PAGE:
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What is the best way to broach Atheism in a religious conversation?

I have family that are devout, damned near fanatical, Christians. And, truthfully, I am afraid to put forth my views. Is there anyway to mitigate this? Or must I keep my views to myself?

jayray74 3 Jan 31

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13 comments

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Depends on the particular circumstance, in most one on one encounters DON'T, instead use SE (Street Epistomology), that is follow the Socratic Method, and with great gentleness and compassion ask the believer WHY and HOW they came to believe what they believe, don't accept pat answers, ask probing questions and the lack of solid evidence in their own beliefs will reveal itself.

When encpountering some rabid Street preacher I prefer to use 1st Peter 3:15, and then ask them why the Bible does not agree with itself about the manner and Character of Judas Iscariot and the manner of his death.

In Matthew he is despondent, repentant, throws the money at the priests and goes and hangs himself.
In Acts he is unrepentant, keeps the money, uses it to buy a field and god punishes his wickedness by having him fall down and explode.

Christian Apologetics says both happened
BUT you can't be both unrepentant and repentant, keep the money and buy a field and throw it away

So
ONE is wrong.

IF your not dealing with a Christian (As is most oft the case here in the states), you have to tailor the SE to the particular faith you are dealing with.

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Depends on what you aim to do. If your aim is to challenge or change them, then that's a fool's errand and little likely to help you. On the other hand if your aim is to establish your independence, intellectually, from them, then all you can do is state your position, let the cards fall where they may, hold your head up high and go forth. Do you need their approval? No? Then their disapproval shouldn't bother you either. I think you'll feel better once you do.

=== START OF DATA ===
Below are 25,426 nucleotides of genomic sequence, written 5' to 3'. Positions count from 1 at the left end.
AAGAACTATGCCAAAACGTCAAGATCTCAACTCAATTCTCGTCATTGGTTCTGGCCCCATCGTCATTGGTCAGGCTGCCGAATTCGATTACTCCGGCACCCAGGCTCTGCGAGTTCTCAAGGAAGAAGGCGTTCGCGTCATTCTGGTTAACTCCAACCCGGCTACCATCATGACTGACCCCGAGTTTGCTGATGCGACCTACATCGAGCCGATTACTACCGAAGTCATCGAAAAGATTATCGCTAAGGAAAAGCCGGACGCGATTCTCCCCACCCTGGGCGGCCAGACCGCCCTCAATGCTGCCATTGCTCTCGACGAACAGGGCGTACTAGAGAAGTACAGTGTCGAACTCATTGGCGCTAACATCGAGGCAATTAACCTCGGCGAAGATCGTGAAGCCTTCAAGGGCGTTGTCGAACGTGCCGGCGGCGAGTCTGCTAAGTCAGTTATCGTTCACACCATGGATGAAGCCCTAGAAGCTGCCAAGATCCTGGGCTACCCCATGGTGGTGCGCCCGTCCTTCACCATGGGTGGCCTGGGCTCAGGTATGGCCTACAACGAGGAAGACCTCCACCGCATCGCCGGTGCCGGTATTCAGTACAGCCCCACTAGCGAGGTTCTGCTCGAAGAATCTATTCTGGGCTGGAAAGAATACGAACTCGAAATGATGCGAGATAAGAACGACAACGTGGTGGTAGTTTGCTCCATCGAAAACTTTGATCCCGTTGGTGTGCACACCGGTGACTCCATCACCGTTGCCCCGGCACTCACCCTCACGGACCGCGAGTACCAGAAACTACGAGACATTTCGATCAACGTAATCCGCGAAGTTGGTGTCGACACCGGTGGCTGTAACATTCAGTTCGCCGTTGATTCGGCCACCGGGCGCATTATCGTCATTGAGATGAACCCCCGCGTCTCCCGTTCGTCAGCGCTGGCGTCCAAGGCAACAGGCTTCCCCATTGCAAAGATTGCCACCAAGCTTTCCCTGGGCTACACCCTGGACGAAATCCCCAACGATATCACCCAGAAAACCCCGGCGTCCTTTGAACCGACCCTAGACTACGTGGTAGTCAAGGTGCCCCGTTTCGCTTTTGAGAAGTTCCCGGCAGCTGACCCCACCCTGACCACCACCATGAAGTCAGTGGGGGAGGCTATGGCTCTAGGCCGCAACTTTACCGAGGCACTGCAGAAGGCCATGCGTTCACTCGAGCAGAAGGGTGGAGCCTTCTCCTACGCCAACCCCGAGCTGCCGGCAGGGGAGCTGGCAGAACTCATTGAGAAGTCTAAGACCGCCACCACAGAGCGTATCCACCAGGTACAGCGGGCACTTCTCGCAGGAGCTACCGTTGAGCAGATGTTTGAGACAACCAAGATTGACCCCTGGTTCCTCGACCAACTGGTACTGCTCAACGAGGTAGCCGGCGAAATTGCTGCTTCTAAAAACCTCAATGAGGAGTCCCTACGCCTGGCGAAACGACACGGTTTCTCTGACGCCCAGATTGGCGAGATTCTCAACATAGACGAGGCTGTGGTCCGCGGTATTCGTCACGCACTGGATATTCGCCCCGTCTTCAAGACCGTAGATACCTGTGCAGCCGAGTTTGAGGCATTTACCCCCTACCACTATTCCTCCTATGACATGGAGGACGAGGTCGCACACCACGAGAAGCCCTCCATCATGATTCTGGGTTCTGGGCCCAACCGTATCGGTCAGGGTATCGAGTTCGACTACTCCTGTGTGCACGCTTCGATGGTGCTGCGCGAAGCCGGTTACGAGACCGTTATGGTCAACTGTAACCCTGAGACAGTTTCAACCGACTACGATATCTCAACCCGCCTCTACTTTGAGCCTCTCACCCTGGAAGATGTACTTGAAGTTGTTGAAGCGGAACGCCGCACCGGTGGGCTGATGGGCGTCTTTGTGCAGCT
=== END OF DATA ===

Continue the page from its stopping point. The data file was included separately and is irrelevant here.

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By quietly walking away. You can't argue with faith. They will realize you are unenlightened, you will realize they are delusional. At that point you should get the motorcycle helmets with the rams horns and begin head butting each other.

Always bring a set of helmets along to parties.

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Street Epistemology. But I try to stray away from the inherent constructivism.

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I would not recommend kicking the crutch out from people who need religion to keep them comforted and their world-view stable. It would not be good for either of you. If you are not made to feel comfortable in bringing up a discussion, Go outside your family and meet with like-minded individuals. There will be teachable moments for your family where attitudes are calm and there is an atmosphere of curiosity. Until they ask you directly about your beliefs, and in a calm manner where you feel safe to respond, I would not alienate them. I have a few crazy Christians in my original family. We talk about everything, but faith. It works for us. Hope that helped.